The girl, identified as Hadas, contradicted an earlier IDF report that the second girl was not kidnapped. Hadas said she jumped into the bushes after one of the three terrorists aimed a pistol at them and that the second girl was forced into their car, as first reported. Hadas alerted the driver of a passing car, soldiers were informed and they quickly found the girl in the terrorists' vehicle.

Reports: Israel Allows Transfer of Weapons for Abbas

By Jim Teeple (VOA-Jerusalem)

Israeli newspapers reported on Thursday that Prime Minister Ehud Olmert had approved arms shipments to Palestinian President Mahmoud Abbas, who is locked in a bitter power struggle with the Islamic terror group, Hamas. The government is neither confirming nor denying the report.

One of Israel's largest mass circulation dailies, Yedioth Ahronoth, reported that, in recent days, Israeli army troops have escorted trucks from the Jordan border to the West Bank and Gaza Strip that were carrying 950 M-16 assault rifles.

The paper said the rifles were turned over to the Palestinian presidential guard of Abbas. The paper said the decision to allow the transfer of the weapons was taken by Prime Minister Ehud Olmert, who expressed fears that Abbas would be attacked by Palestinian murderers.

Tensions have been rising between Abbas' Fatah party (formerly led by terrorist Yasir Arafat) and Hamas, which won January elections and took over the Palestinian Authority in March.

Saeb Erekat, a close Abbas aide said he is not sure if, in fact, Palestinian security forces have received the weapons. But, speaking with the Arabic-language Radio Sawa, he said that, if they have, it would not be out of the ordinary.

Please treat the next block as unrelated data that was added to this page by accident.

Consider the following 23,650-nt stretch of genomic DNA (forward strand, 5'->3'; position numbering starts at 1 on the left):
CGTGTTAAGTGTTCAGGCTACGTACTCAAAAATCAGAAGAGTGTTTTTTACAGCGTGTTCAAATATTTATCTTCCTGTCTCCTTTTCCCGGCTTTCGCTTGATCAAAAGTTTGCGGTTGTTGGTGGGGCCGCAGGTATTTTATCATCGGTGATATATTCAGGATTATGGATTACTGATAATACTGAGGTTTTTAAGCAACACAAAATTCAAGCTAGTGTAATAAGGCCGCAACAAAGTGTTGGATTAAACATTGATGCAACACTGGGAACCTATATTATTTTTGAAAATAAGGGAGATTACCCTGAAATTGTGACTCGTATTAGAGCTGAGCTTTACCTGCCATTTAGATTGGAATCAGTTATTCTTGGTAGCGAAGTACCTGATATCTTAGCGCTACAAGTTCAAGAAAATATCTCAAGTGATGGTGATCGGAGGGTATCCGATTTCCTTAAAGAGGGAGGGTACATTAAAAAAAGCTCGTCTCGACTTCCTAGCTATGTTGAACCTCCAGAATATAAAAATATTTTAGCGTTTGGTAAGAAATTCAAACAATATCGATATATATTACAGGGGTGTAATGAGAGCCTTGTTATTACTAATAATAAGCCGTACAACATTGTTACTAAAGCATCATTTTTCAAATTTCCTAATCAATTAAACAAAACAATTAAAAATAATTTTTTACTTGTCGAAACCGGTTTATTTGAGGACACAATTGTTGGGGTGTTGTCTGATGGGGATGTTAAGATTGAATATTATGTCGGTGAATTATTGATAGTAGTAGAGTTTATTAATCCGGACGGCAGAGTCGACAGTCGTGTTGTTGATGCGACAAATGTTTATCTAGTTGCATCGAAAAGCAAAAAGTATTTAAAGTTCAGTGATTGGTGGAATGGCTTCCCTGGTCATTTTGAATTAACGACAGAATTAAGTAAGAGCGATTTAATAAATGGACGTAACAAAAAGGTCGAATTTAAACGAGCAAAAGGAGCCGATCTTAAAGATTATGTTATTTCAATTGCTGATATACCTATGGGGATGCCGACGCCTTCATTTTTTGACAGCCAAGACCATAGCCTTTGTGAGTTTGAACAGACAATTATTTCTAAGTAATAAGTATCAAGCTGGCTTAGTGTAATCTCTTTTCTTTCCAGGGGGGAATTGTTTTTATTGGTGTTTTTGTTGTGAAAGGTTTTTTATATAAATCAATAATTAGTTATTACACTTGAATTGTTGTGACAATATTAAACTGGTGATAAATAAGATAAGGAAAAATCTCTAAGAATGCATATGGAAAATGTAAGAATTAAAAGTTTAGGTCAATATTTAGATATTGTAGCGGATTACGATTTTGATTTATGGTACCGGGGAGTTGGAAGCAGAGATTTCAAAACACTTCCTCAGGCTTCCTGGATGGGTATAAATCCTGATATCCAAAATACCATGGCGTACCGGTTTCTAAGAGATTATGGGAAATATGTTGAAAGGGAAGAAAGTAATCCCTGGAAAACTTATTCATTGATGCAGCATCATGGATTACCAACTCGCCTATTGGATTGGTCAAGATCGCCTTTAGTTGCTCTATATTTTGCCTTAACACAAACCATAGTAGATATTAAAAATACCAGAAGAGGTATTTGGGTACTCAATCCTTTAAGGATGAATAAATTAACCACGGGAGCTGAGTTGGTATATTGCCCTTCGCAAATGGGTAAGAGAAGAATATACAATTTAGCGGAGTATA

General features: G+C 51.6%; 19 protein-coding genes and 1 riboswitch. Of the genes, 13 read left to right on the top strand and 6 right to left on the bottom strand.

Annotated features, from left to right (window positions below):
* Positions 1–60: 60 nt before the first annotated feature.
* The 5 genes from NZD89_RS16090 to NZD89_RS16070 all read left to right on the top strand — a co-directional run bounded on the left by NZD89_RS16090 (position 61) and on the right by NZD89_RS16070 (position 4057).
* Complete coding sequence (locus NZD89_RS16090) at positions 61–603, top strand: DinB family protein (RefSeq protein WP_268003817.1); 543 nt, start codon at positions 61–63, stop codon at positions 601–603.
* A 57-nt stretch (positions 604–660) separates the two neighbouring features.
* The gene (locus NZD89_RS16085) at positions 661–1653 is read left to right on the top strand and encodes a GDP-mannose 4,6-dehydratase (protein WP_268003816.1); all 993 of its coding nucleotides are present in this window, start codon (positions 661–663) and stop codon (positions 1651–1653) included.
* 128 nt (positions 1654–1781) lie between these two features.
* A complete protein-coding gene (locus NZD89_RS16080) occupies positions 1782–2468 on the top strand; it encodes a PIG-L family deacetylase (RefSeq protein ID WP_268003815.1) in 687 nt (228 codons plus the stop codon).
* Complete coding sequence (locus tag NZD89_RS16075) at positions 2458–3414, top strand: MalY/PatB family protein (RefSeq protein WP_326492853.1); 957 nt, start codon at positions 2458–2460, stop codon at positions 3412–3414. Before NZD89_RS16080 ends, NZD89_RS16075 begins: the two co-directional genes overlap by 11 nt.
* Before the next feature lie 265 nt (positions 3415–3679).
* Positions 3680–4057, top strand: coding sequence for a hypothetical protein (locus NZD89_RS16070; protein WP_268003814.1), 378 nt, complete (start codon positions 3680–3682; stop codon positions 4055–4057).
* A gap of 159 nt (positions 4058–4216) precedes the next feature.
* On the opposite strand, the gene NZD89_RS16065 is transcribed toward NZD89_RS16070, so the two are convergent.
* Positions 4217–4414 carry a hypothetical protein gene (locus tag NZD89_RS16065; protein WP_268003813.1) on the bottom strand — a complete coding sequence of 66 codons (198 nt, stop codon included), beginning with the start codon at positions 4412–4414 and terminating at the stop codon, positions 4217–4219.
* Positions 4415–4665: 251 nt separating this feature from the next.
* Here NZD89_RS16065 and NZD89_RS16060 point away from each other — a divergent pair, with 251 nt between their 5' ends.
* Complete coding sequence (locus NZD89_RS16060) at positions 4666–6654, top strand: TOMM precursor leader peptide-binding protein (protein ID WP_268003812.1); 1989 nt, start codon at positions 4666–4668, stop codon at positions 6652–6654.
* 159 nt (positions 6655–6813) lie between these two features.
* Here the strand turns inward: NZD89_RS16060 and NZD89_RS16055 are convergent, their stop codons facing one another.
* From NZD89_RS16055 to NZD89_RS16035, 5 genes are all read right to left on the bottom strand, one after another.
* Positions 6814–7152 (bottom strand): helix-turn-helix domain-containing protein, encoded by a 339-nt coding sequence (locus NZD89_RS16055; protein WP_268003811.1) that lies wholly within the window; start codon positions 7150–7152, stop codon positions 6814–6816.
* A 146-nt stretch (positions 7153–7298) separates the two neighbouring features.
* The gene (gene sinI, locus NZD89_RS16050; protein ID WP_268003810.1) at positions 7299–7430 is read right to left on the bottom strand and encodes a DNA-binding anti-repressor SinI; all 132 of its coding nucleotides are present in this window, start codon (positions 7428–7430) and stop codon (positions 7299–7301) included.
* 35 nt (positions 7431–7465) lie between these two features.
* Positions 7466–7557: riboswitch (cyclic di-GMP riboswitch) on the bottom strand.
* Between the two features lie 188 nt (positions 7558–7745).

Erekat said, under existing agreements with Israel, Palestinian security forces are authorized to receive light weapons and ammunition from Jordan and Egypt. Erekat said the issue is being publicized now to embarrass Abbas. Several Hamas lawmakers on Thursday denounced the alleged arms transfers saying they were designed to sow divisions among Palestinians.

Joshua Teitelbaum, a senior research fellow at Tel Aviv University's Moshe Dayan Center said it appears that Israel's government is growing increasingly concerned about Abbas' security, but the alleged arms transfers could alienate both Palestinians and Israelis.

"First of all, vis-à-vis with Mahmoud Abbas and his Palestinian constituents, it does not look great that he is getting help from Israel," Teitelbaum said. "From Israel's perspective, there have already been appeals to Israel's high court of justice against the supplying of weapons to the Palestinians, because these weapons have, in the past, been turned on Israelis. This is not a clean move, but apparently the government feels that it is worthwhile."